Saturday, March 11, 2017

Loving RPG Settings

I've loved role-playing games since I was a kid.  I've also always had a great imagination and constantly wanted to use it to mentally transport me to fictional places and times and explore them.  It didn't take long to see that one fed very easily into the other.

In essence, an RPG is like a novel where you see the world and its history, but the actual story is yours to create as a GM and as players.  The RPG will, of course, also have rules to aid said GM and players to adventure in that world.  On no few occasions, I've found myself either liking the setting but not the mechanics or enjoying the setting and the mechanics but could not find any players to play it.

So in my years of gaming, I've collected more than my share of RPG core rules books and sourcebooks.  If I had to put a number on it, I'd say that of the gaming books that I own, I've played/employed 30, maybe 40, percent of them.  And when I bought them I intended to try to play perhaps 70 percent with that last 30 purchased just for their settings.

We're doing some basement remodeling here at home, which has necessitated moving my RPG books out of their bookcases and onto the floor temporarily, so I took a few pictures that I'm putting in this post.  Over the years, I've lost more than a few games to damage, a loan that never returned, or that simply got lost in the shuffle, but I've done my very best to keep what I've bought.

Does that make me a kind of hoarder?  I'd say no (like I suppose most hoarders would).  There are some games that I haven't cracked open in years and years, but I keep them anyway because in my head I have this voice that tells me, "Maybe you'll want to revisit that world someday..."  Someday.  For all of the space that my RPG library takes up - about three bookcases worth - I don't see it as a problem in the same way as someone on the actual Hoarder's show in the sense that it doesn't rule my life in terms of destroying it or monopolizing it.  I enjoy these worlds and they inspire and entertain me, but I'm a responsible adult while maintaining my collection.

(Please forgive the one odd anthropology textbook in there)

You're going to notice a LOT of White Wolf's World of Darkness in there.  How could I not when they feed my weakness of giving me source material by the pound that I keep wanting to find out about?  Who could blame me on that one?  The system, setting, and point of view were revolutionary for their time - RPGers everywhere have a lot to thank White Wolf for.

You'd think that I'd have an inordinate amount of Rifts also, but I was never a fan of the Palladium system and that was just enough to drive me away.  But I still have a nice handful of Rifts as well, none-the-less, because I love the concept of the post-apocalyptic mixed with extradimensional in that world.  This is probably my best example of loving the setting, but not loving the mechanics.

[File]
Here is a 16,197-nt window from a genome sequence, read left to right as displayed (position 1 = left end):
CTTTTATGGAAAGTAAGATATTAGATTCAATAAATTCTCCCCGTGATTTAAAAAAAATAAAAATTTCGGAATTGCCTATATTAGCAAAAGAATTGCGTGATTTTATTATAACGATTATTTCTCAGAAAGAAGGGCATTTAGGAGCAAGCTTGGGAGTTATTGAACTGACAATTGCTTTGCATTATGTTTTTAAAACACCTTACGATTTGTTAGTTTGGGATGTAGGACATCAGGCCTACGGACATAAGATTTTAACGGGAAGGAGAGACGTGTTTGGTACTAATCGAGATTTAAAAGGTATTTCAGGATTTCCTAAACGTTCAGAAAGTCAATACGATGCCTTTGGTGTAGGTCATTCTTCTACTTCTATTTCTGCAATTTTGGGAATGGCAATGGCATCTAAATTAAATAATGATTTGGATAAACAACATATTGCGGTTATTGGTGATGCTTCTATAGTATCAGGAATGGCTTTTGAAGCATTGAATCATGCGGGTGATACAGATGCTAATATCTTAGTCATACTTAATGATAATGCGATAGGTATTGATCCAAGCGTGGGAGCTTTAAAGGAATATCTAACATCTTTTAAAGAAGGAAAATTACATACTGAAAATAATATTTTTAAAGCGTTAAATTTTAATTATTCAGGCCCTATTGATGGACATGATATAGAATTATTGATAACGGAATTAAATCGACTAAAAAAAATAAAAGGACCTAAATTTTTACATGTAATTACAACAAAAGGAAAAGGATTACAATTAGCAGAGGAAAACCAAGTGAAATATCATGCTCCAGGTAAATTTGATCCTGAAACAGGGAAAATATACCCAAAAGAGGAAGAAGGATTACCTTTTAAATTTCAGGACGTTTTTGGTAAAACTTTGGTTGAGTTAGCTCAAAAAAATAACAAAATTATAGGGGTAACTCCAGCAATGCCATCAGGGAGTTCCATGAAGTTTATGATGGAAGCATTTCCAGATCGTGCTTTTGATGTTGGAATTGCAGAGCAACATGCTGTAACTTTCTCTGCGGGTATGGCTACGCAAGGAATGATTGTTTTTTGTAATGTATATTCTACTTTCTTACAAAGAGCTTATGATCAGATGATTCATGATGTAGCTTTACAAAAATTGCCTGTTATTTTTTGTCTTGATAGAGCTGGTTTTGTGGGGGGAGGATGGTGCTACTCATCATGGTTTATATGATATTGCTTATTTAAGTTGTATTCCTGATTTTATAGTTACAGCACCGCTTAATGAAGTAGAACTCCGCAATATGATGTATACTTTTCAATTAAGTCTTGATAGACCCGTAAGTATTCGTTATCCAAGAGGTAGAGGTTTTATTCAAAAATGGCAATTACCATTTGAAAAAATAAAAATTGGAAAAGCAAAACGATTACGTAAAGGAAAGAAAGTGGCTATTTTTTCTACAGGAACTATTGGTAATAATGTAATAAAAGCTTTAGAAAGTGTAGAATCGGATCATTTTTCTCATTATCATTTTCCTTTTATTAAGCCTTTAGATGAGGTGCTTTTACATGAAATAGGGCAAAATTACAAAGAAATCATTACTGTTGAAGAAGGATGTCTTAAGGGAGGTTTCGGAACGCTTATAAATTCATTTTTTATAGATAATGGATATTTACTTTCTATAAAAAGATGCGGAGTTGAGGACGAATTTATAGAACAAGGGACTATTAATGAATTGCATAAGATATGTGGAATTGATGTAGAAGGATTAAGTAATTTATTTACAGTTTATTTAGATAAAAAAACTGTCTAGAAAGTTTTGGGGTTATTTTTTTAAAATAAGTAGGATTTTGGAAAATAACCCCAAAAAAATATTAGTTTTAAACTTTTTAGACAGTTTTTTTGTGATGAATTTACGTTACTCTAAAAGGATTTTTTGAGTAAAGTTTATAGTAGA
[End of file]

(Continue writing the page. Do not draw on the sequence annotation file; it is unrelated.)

A good portion of the games in my collection are so long out of print that it's not funny.  Some of those were made by game companies that turned out to be unsuccessful and folded after a few books or so.  Games like Reich Star (please excuse the swastika) was a game that played with the question, "What if the Axis had won World War II?"  What would the world be like and how would the players act in it and I found that fascinating.  Never played it, never intended to play it, but the setting that it presented was intriguing.  For the record, and to belay any negative comments here, it was not a game that portrayed the Axis as the good guys - the world was a darker, more hateful place in this setting because of their victory.  In my reading of it, the question that it presented to players was, "How do you fight against such a system when it is in power?" or at least that's how I took it.

The crown jewel of my collection, in terms of value, is Dune: Chronicles of the Imperium.  Last Unicorn Games only put out the core book here before they folded.  There was at least one other book slated to be put out, but when they got bought out by Wizards of the Coast, the line was basically shut down.  Only a few thousand books were printed and I got mine after waiting in a very long line at GenCon in 2000 (I think that was the year).  It has a tiny bit of wear on the upper, outside corners, but is otherwise in fine condition and worth around $250 or so, if you look around on EBay and such.

The game itself was a wholly unfinished game that was obviously rushed out the door and would have relied on follow-up sourcebooks and rules companions just to make it playable.  In my opinion, it also did nothing to add to the setting of the Dune universe.  And it just so happens that Dune is my most favorite novel of all time.  Here is a situation where I thought that I was finally going to get a system dedicated to a fiction that I loved and it failed on both fronts.  Outside its collectibleness, it is worthless to me.  An example of disliking both system and setting - a singular anomaly in my collection.

At this point, it's just sitting around waiting for me to find the right charity auction to donate to.  I will never play it or open it again.  But, unlike a hoarder, when a thing gets to that degree of uselessness to me, I do get rid of it.  No use in keeping around garbage that will only ever just fill up my shelves in lieu of better gaming materials.

So my questions to any readers are: what does your collection look like, what do you get out of them (mechanics, setting, both), and do you play them?  I'm very curious to hear.

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